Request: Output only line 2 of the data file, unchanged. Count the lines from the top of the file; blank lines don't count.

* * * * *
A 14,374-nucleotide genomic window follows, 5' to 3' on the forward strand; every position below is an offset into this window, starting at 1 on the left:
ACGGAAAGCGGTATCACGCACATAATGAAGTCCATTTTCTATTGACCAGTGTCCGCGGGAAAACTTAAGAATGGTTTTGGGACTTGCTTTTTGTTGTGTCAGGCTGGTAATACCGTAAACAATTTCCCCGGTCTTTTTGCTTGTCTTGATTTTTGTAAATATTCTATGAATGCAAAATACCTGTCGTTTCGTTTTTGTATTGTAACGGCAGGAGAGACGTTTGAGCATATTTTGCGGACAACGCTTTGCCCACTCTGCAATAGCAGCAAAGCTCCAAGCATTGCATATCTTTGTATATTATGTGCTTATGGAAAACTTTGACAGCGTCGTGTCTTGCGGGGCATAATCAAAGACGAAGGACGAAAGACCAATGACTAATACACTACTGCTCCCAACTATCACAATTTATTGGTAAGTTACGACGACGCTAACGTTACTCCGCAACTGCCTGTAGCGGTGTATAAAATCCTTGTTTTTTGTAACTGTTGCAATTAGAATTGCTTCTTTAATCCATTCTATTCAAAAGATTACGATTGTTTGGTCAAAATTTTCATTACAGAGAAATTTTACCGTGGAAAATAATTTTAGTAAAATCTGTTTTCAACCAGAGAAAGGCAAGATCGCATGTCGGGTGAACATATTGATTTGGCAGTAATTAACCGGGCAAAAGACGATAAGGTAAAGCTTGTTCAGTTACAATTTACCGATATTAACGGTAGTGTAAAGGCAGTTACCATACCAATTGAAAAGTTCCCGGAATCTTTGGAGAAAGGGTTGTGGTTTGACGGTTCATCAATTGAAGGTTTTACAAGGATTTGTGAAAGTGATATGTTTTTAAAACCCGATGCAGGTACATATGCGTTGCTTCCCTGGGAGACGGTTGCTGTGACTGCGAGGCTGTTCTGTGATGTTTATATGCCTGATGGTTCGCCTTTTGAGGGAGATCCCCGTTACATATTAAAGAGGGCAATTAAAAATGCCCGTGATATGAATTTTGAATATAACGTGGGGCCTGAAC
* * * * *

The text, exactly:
ACGGAAAGCGGTATCACGCACATAATGAAGTCCATTTTCTATTGACCAGTGTCCGCGGGAAAACTTAAGAATGGTTTTGGGACTTGCTTTTTGTTGTGTCAGGCTGGTAATACCGTAAACAATTTCCCCGGTCTTTTTGCTTGTCTTGATTTTTGTAAATATTCTATGAATGCAAAATACCTGTCGTTTCGTTTTTGTATTGTAACGGCAGGAGAGACGTTTGAGCATATTTTGCGGACAACGCTTTGCCCACTCTGCAATAGCAGCAAAGCTCCAAGCATTGCATATCTTTGTATATTATGTGCTTATGGAAAACTTTGACAGCGTCGTGTCTTGCGGGGCATAATCAAAGACGAAGGACGAAAGACCAATGACTAATACACTACTGCTCCCAACTATCACAATTTATTGGTAAGTTACGACGACGCTAACGTTACTCCGCAACTGCCTGTAGCGGTGTATAAAATCCTTGTTTTTTGTAACTGTTGCAATTAGAATTGCTTCTTTAATCCATTCTATTCAAAAGATTACGATTGTTTGGTCAAAATTTTCATTACAGAGAAATTTTACCGTGGAAAATAATTTTAGTAAAATCTGTTTTCAACCAGAGAAAGGCAAGATCGCATGTCGGGTGAACATATTGATTTGGCAGTAATTAACCGGGCAAAAGACGATAAGGTAAAGCTTGTTCAGTTACAATTTACCGATATTAACGGTAGTGTAAAGGCAGTTACCATACCAATTGAAAAGTTCCCGGAATCTTTGGAGAAAGGGTTGTGGTTTGACGGTTCATCAATTGAAGGTTTTACAAGGATTTGTGAAAGTGATATGTTTTTAAAACCCGATGCAGGTACATATGCGTTGCTTCCCTGGGAGACGGTTGCTGTGACTGCGAGGCTGTTCTGTGATGTTTATATGCCTGATGGTTCGCCTTTTGAGGGAGATCCCCGTTACATATTAAAGAGGGCAATTAAAAATGCCCGTGATATGAATTTTGAATATAACGTGGGGCCTGAAC